Synaptic plasticity is the ability of the connection, or synapse, between two neurons to change in strength. There are several underlying mechanisms that co-operate to achieve synaptic plasticity, including changes in the quantity of neurotransmitter released into a synapse and changes in how effectively cells respond to those neurotransmitters. Since memories are postulated to be represented by vastly interconnected networks of synapses in the brain, synaptic plasticity is one of the important neurochemical foundations of learning and memory. In this book the discussion of synaptic plasticity that effects both physical and mental behaviour of organisms is discussed including as the physical performance of an organism that resulted in a stroke, drug addiction, or the mechanisms of brain plasticity that forms mental disorders such as depression.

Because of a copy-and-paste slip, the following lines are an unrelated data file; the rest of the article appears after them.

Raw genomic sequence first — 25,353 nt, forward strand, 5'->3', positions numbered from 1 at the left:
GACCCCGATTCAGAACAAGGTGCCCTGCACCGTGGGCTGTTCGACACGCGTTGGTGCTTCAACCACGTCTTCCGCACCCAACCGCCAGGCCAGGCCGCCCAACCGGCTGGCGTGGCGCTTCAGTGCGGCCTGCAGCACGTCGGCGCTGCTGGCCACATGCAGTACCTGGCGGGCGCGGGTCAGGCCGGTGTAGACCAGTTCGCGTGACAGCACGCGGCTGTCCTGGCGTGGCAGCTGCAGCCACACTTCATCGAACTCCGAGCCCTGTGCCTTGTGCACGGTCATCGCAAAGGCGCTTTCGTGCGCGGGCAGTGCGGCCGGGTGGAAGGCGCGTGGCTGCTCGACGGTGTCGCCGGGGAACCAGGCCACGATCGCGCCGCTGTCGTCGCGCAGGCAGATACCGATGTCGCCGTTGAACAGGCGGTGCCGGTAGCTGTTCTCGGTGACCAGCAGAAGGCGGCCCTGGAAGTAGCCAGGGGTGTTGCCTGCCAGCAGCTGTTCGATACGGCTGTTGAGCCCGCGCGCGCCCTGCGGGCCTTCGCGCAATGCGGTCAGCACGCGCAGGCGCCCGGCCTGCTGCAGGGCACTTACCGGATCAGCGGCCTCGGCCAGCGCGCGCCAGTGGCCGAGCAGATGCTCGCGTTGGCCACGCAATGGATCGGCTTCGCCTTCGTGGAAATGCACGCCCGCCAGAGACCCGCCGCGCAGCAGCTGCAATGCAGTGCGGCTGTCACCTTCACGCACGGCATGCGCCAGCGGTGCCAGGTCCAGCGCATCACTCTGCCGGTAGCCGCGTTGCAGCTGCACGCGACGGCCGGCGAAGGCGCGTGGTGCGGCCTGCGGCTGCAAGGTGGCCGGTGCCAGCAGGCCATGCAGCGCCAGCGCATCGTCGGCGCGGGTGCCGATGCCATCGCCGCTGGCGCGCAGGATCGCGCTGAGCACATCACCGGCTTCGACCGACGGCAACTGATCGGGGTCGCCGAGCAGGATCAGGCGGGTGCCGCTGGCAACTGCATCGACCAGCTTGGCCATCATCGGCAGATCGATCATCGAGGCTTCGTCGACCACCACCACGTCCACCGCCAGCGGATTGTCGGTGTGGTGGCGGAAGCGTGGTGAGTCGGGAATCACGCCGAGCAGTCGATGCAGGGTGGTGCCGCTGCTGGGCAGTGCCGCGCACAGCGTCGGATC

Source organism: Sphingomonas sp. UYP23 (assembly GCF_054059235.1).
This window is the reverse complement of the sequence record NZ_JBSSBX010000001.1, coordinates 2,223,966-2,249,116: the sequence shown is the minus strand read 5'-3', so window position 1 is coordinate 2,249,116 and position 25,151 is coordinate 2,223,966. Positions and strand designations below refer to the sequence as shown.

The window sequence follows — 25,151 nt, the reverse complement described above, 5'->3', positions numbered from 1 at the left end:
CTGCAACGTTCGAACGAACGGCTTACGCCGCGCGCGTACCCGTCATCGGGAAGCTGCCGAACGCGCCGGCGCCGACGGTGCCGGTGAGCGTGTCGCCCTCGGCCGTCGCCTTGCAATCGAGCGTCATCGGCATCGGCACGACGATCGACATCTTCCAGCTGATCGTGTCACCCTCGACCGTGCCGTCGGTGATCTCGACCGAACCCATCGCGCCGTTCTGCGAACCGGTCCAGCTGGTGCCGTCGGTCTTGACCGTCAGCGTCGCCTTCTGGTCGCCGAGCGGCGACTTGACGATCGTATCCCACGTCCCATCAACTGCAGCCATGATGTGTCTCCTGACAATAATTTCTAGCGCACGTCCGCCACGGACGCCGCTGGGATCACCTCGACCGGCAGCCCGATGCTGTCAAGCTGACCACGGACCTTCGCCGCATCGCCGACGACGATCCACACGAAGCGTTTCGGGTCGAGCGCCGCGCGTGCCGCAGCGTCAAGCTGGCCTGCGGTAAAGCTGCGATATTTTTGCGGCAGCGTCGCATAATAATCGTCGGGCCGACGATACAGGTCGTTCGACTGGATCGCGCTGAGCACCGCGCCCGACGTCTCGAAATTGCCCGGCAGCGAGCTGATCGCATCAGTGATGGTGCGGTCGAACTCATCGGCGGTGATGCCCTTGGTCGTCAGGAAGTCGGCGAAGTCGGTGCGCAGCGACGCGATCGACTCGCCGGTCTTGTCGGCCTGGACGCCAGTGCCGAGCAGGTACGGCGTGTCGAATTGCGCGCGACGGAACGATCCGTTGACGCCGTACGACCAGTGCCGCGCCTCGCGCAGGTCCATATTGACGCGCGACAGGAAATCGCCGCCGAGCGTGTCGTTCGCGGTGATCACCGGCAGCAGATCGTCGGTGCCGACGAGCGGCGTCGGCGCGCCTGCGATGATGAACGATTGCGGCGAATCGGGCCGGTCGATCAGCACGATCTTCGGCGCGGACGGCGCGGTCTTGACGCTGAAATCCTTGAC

Preface; Synaptic Plasticity: Physiology and Neurological Disease; Molecular Mechanisms of Learning and Memory Based on Research on Ca 2 +/Calmodulin-Dependent Protein Kinase II; Synaptic Plasticity: Emerging Role for Endocannabinoid System; The Presence of Perforated Synapses in the Striatum after Dopamine Depletion. Is this a sign of Negative Brain Plasticity?; Synaptic Plasticity and Motor Learning in the Cerebellum; Seizure-Induced Synaptic Plasticity: Understanding Synaptic Reorganisation; Synaptic Plasticity in Cocaine Addiction; Synaptic Plasticity in the Medical Prefrontal Cortex; Cellular Cognition: A Focus on LTP and LTD in the Lateral Nucleus of the Amygdala; Synaptic Plasticity and Mnemonic Encoding by Hippocampal Formation Place Cells; Regulation of Synaptic Plasticity by the Scaffolding Protein Spinophilin; Dopamine-Dependent Synaptic Plasticity in the Cortico-Basal Ganglia-Thalamocortical Loops as Mechanism of Visual Attention; Index.